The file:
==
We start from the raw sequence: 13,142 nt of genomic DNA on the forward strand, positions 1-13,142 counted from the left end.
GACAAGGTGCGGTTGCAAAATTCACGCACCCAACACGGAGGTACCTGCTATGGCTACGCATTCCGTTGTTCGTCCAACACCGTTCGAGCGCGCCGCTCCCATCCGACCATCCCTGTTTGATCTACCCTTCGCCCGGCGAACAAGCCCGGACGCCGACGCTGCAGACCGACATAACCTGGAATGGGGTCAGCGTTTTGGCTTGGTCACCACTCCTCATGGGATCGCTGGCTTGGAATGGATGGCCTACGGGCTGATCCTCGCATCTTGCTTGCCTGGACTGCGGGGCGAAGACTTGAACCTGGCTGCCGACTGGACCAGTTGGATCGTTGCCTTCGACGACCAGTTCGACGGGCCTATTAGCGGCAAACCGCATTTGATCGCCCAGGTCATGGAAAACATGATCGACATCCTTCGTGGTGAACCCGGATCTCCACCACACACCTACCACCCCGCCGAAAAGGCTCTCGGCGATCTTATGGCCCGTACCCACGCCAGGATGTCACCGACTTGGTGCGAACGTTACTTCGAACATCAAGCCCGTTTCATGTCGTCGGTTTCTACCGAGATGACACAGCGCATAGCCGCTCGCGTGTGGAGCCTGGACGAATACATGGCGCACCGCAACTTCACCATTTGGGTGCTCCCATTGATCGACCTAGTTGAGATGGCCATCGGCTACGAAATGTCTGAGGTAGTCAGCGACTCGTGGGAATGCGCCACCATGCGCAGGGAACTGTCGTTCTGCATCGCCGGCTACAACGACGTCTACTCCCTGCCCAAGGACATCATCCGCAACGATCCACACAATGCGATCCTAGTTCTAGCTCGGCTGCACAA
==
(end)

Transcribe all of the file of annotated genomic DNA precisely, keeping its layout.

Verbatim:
We start from the raw sequence: 13,142 nt of genomic DNA on the forward strand, positions 1-13,142 counted from the left end.
GACAAGGTGCGGTTGCAAAATTCACGCACCCAACACGGAGGTACCTGCTATGGCTACGCATTCCGTTGTTCGTCCAACACCGTTCGAGCGCGCCGCTCCCATCCGACCATCCCTGTTTGATCTACCCTTCGCCCGGCGAACAAGCCCGGACGCCGACGCTGCAGACCGACATAACCTGGAATGGGGTCAGCGTTTTGGCTTGGTCACCACTCCTCATGGGATCGCTGGCTTGGAATGGATGGCCTACGGGCTGATCCTCGCATCTTGCTTGCCTGGACTGCGGGGCGAAGACTTGAACCTGGCTGCCGACTGGACCAGTTGGATCGTTGCCTTCGACGACCAGTTCGACGGGCCTATTAGCGGCAAACCGCATTTGATCGCCCAGGTCATGGAAAACATGATCGACATCCTTCGTGGTGAACCCGGATCTCCACCACACACCTACCACCCCGCCGAAAAGGCTCTCGGCGATCTTATGGCCCGTACCCACGCCAGGATGTCACCGACTTGGTGCGAACGTTACTTCGAACATCAAGCCCGTTTCATGTCGTCGGTTTCTACCGAGATGACACAGCGCATAGCCGCTCGCGTGTGGAGCCTGGACGAATACATGGCGCACCGCAACTTCACCATTTGGGTGCTCCCATTGATCGACCTAGTTGAGATGGCCATCGGCTACGAAATGTCTGAGGTAGTCAGCGACTCGTGGGAATGCGCCACCATGCGCAGGGAACTGTCGTTCTGCATCGCCGGCTACAACGACGTCTACTCCCTGCCCAAGGACATCATCCGCAACGATCCACACAATGCGATCCTAGTTCTAGCTCGGCTGCACAA